Japan’s Nomura Holdings said on Thursday it would cut $1 billion in costs from its wholesale business and shut more than 30 of 156 domestic retail branches, in its latest strategy overhaul to turn around its struggling business.
The wholesale segment has been dragging on the performance of Japan’s biggest brokerage and investment bank, and pushed it to its heaviest quarterly loss in nearly 10 years in the three months to December.
Nomura then put the segment, which serves corporations and institutional investors, under review, as CEO Koji Nagai focused on reducing reliance on volatile global markets and building up stable revenue flows.
The target of cutting $1 billion in costs will be achieved over “medium term”, with 60 percent of it being completed by the end of the fiscal year to March 2020, Nomura co-COO Kentaro Okuda said in an investor day presentation.
The cost reduction will result in $300-$400 million in revenue gains, with the ultimate target of building a wholesale platform that delivers “consistent” pre-tax income of $1 billion, he said, without giving a timeframe for that goal.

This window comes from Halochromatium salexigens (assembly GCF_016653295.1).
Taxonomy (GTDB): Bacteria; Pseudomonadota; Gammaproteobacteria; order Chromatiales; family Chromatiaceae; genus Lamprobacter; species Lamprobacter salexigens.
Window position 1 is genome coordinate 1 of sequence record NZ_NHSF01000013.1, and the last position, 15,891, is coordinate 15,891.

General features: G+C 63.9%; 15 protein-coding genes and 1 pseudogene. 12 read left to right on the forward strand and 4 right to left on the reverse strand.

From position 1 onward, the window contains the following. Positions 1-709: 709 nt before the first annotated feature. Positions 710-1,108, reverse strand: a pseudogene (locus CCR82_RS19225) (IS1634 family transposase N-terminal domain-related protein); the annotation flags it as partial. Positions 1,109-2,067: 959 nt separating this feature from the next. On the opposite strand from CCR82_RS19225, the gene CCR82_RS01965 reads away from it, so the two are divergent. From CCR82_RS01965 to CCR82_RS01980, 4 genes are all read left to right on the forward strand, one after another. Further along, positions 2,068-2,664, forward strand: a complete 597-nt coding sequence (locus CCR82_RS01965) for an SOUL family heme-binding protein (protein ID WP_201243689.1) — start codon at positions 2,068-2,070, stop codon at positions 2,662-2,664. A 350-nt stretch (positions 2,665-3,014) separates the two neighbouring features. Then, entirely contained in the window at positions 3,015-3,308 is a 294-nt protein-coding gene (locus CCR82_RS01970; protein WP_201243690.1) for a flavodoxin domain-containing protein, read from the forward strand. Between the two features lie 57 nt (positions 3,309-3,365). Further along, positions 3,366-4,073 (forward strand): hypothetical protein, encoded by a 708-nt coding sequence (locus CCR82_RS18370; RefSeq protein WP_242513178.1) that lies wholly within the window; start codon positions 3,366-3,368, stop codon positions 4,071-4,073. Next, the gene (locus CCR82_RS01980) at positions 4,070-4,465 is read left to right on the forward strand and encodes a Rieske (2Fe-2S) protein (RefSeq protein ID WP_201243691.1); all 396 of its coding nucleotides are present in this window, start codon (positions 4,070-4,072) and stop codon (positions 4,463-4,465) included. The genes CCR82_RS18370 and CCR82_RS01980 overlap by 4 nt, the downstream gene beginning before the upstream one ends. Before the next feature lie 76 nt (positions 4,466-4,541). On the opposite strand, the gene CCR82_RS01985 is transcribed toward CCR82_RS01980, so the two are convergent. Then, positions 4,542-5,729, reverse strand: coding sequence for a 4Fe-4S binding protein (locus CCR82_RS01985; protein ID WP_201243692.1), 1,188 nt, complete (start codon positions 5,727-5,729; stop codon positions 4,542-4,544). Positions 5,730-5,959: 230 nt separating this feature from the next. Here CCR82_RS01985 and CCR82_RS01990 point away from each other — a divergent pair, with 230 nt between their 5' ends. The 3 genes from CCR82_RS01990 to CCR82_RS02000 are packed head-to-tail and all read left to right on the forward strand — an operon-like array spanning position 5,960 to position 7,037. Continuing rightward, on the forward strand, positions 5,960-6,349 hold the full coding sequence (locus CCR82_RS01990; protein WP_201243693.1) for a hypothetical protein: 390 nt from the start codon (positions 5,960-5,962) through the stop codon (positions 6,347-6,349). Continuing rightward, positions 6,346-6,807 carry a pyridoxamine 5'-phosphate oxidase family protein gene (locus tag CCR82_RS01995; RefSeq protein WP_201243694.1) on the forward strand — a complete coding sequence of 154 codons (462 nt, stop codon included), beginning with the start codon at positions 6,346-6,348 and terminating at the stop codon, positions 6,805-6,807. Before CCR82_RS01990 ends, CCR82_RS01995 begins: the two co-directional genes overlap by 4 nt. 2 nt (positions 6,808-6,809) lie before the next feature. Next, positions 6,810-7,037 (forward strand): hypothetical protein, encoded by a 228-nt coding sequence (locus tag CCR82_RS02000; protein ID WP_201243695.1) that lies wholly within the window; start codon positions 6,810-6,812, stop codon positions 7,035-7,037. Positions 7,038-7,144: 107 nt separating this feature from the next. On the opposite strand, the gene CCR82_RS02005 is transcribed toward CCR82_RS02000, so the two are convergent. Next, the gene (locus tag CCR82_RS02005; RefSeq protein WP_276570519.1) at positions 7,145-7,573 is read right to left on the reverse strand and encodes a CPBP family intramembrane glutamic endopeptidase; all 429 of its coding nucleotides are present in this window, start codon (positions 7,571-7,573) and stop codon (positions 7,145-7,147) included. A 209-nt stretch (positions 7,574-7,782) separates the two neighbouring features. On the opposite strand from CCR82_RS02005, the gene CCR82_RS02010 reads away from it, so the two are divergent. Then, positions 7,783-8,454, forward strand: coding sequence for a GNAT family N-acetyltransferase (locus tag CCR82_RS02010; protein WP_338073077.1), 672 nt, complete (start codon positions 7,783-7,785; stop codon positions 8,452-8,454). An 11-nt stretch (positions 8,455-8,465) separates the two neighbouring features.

The segment posted a pre-tax loss of 95.9 billion yen ($861 million) in the third quarter, versus a 14 billion yen profit a year earlier.
Nomura’s wholesale business has been facing challenges due to lower trading revenue in fixed income and “rigid indirect costs”, the bank said on Thursday, adding revenue for the unit fell 24 percent to $4.9 billion in the last fiscal year.
The bank said it would “de-emphasize” its whole business in EMEA (Europe, the Middle East, Africa), while sharpening focus in Asia, excluding Japan, and the Americas where it planned to increase business with corporate clients.
The plans include pursuing “strategic growth opportunities” in China, where the bank last week received regulatory approval to set up a majority-owned brokerage joint venture.
For the year ended in March, analysts expect the company to post its first annual loss since 2009, Refinitiv data shows, hurt also by a steep drop in profits in its retail business.
Japanese banks have been accelerating cost-cutting by shutting down domestic retail branches as they grapple with the ultra-low interest rates and a declining population at home.
Nomura’s plans to pare its retail footprint at home comes after rival Mizuho Financial Group said last month it would book about 500 billion yen of impairment losses on fixed assets, including costs from closing retail branches at home and software-related expenses.